Sorry for the recent lack of Sysadmin Sunday posts. I don't always have good Sysadmin content thought up. Sometimes I do, but I don't have time to actually set up an environment to demonstrate it. Sometimes I don't even have time to get around to writing much of anything.
So, we're back this week with a tutorial on setting up Subversion, a revision control system that, in my opinion, is much better and user-friendly than other revision control systems (such as CVS). You'll see me (and many others) casually use "SVN" when referencing Subversion. You can use subversion to synchronize directories (folders) across different workstations, to collaborate changes on large documentation or programming projects, or to simply have a revision control and change rollback system for your files. It works with binary and text, but can take up a lot of hard drive space on the server for large or frequently-changing data sets.
Initially installing Subversion varies on the platform and package management system available. I am installing subversion on Ubuntu Gutsy Gibbon Server Edition. Here, it's as simple as:
$ sudo apt-get install subversion
On FreeBSD 6.3, I got it installed using pkg_add as well, with no problems.
$ sudo pkg_add -r subversion
Subversion packages are available for many platforms, but if you wish to build it from source, the documentation is quite good.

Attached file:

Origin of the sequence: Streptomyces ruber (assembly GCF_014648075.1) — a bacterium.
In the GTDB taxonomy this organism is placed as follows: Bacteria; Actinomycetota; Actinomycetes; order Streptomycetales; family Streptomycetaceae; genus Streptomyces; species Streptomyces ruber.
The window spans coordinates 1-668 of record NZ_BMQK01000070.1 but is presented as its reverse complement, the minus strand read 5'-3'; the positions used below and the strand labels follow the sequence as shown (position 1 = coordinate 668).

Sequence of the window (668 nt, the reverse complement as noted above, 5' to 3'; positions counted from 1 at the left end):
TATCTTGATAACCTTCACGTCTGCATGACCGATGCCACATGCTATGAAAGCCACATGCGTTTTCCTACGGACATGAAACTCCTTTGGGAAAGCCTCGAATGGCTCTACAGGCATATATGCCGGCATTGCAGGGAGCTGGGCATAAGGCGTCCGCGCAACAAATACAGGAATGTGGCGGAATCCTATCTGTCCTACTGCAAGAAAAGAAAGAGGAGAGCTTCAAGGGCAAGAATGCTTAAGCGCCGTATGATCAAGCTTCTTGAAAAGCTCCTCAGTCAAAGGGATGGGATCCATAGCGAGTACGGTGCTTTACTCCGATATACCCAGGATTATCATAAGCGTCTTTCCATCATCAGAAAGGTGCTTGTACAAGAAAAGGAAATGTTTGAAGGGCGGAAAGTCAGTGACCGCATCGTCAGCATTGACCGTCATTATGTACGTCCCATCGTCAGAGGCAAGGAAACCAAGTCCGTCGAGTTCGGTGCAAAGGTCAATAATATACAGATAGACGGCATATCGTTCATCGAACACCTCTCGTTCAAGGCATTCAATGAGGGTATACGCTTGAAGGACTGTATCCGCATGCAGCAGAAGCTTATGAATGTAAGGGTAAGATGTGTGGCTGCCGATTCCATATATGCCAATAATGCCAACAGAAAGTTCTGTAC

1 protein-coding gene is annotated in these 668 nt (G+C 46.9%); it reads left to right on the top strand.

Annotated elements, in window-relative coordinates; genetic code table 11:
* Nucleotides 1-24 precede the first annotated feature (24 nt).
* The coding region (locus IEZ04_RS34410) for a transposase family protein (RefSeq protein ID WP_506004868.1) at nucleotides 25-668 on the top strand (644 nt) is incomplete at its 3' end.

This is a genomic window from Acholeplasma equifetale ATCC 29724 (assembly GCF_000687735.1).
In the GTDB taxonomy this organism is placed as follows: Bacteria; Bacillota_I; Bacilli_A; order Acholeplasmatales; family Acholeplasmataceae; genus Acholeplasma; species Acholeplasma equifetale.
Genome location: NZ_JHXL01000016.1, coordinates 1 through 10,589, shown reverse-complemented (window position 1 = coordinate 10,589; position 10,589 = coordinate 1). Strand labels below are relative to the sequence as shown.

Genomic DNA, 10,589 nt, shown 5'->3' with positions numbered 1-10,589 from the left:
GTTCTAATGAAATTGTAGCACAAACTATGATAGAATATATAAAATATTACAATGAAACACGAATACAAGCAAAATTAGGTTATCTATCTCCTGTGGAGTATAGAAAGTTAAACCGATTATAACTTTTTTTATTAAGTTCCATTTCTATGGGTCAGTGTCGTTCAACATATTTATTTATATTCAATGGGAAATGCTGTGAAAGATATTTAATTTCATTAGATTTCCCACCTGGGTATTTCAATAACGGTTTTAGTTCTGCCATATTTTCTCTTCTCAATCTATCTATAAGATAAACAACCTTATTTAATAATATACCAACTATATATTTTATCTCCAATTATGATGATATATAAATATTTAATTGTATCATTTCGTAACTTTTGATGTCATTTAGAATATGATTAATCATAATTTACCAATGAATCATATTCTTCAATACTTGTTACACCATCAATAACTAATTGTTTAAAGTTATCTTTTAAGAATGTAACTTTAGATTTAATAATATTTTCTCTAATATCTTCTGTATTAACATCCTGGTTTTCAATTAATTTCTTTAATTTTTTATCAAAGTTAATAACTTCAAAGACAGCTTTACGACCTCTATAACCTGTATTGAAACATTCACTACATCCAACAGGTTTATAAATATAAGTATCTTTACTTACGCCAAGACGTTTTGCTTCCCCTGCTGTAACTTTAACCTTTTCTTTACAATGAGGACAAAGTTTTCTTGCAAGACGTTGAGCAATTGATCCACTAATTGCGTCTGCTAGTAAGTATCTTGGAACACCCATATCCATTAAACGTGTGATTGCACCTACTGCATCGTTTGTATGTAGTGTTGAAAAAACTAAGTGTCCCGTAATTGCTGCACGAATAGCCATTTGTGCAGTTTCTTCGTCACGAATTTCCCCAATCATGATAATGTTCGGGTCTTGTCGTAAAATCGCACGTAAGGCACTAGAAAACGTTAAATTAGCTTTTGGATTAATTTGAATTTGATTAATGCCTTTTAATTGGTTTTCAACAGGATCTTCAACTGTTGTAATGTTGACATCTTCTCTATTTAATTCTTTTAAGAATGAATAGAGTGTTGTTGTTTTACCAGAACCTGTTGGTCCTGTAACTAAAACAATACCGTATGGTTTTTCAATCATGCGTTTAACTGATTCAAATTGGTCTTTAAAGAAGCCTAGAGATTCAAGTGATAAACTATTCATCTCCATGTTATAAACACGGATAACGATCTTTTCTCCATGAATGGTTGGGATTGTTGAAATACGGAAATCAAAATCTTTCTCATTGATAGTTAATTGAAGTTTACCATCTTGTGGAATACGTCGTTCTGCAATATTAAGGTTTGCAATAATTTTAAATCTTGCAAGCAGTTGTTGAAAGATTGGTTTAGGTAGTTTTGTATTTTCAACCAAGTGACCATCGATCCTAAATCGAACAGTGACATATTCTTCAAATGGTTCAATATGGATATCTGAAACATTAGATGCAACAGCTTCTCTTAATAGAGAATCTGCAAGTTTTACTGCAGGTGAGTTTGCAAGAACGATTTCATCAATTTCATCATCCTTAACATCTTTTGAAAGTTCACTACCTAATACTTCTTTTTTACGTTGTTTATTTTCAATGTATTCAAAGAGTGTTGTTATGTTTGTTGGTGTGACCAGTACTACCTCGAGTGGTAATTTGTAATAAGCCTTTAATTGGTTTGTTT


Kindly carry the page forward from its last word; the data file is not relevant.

HiR Reading Room
Of particular note is the O'Reilly and Associates book: Version Control with Subversion. It is free and open source, so it's also available to read in its entirety on the web. I personally liked it enough that I bought the paperback book, as I dealt with subversion on a daily basis at my last full-time job. If you'll be doing a lot with Subversion, this is a great book to have around as a reference guide.
Please note that I'm not dealing with any encryption whatsoever, so you should probably make sure that your svn server isn't accessible from the Internet. Being behind a private firewall or cheap router will work for testing this at home. Read the book for information on securing SVN with ssh or using better authentication options. There's even a web-based SVN Server, which allows your users to browse the repository with a browser while using all of the flexibility and authentication modules at Apache web server's disposal. All of that and plenty more is covered in this book.
First, make a directory to keep the repositories in. A repository is simply a directory on the SVN server where data is stored. I chose /var/svn/repositories.
$ sudo mkdir -p /var/svn/repositories
Then, we need to start our svnserve daemon. As I mentioned before, there are several ways to run SVN. Just starting a vanilla svnserve daemon is the easiest way but not always the best way. For the purposes of this demonstration, I will keep it simple.
Place "svnserve -d -r /var/svn/repositories" (or whatever repository root you chose) in the startup scripts, usually in /etc/rc.local. Either reboot, or run "[sudo] svnserve -d -r /var/svn/repositories" from the command line to start it. This restricts svn to exporting only the contents of /var/svn/repositories.
Your first repository
Let's set up our first repository. On the SVN Server, run the following. You may choose whatever you wish for the repository name, but it has to be under the repository root you defined when you started svnserve.
$ sudo svnadmin create /var/svn/repositories/hir-test/